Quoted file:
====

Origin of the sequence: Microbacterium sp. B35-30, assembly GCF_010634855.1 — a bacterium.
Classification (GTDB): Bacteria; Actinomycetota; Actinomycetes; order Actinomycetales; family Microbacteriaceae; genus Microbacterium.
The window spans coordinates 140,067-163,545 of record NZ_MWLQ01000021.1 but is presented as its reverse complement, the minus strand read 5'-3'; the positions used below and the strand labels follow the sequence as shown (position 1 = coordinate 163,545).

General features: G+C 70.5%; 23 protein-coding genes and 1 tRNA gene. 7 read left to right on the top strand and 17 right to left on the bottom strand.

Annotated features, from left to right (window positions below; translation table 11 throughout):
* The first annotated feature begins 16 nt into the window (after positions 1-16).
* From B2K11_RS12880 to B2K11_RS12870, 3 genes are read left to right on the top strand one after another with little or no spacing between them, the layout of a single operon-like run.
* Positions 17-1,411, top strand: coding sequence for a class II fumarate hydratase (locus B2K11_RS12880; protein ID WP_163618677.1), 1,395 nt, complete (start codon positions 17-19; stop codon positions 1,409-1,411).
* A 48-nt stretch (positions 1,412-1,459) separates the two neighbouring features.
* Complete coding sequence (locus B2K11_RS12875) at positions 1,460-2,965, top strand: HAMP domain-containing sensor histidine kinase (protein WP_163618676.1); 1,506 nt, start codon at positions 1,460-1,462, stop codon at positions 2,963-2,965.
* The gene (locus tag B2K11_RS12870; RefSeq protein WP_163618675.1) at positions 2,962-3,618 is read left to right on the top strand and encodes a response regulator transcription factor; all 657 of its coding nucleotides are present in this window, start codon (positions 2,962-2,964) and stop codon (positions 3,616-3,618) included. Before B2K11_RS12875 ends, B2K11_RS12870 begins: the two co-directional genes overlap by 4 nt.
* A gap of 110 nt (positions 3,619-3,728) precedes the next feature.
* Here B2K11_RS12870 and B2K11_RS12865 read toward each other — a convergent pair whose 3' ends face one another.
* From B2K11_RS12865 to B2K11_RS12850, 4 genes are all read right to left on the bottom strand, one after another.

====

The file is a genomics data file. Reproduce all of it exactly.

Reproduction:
Origin of the sequence: Microbacterium sp. B35-30, assembly GCF_010634855.1 — a bacterium.
Classification (GTDB): Bacteria; Actinomycetota; Actinomycetes; order Actinomycetales; family Microbacteriaceae; genus Microbacterium.
The window spans coordinates 140,067-163,545 of record NZ_MWLQ01000021.1 but is presented as its reverse complement, the minus strand read 5'-3'; the positions used below and the strand labels follow the sequence as shown (position 1 = coordinate 163,545).

General features: G+C 70.5%; 23 protein-coding genes and 1 tRNA gene. 7 read left to right on the top strand and 17 right to left on the bottom strand.

Annotated features, from left to right (window positions below; translation table 11 throughout):
* The first annotated feature begins 16 nt into the window (after positions 1-16).
* From B2K11_RS12880 to B2K11_RS12870, 3 genes are read left to right on the top strand one after another with little or no spacing between them, the layout of a single operon-like run.
* Positions 17-1,411, top strand: coding sequence for a class II fumarate hydratase (locus B2K11_RS12880; protein ID WP_163618677.1), 1,395 nt, complete (start codon positions 17-19; stop codon positions 1,409-1,411).
* A 48-nt stretch (positions 1,412-1,459) separates the two neighbouring features.
* Complete coding sequence (locus B2K11_RS12875) at positions 1,460-2,965, top strand: HAMP domain-containing sensor histidine kinase (protein WP_163618676.1); 1,506 nt, start codon at positions 1,460-1,462, stop codon at positions 2,963-2,965.
* The gene (locus tag B2K11_RS12870; RefSeq protein WP_163618675.1) at positions 2,962-3,618 is read left to right on the top strand and encodes a response regulator transcription factor; all 657 of its coding nucleotides are present in this window, start codon (positions 2,962-2,964) and stop codon (positions 3,616-3,618) included. Before B2K11_RS12875 ends, B2K11_RS12870 begins: the two co-directional genes overlap by 4 nt.
* A gap of 110 nt (positions 3,619-3,728) precedes the next feature.
* Here B2K11_RS12870 and B2K11_RS12865 read toward each other — a convergent pair whose 3' ends face one another.
* From B2K11_RS12865 to B2K11_RS12850, 4 genes are all read right to left on the bottom strand, one after another.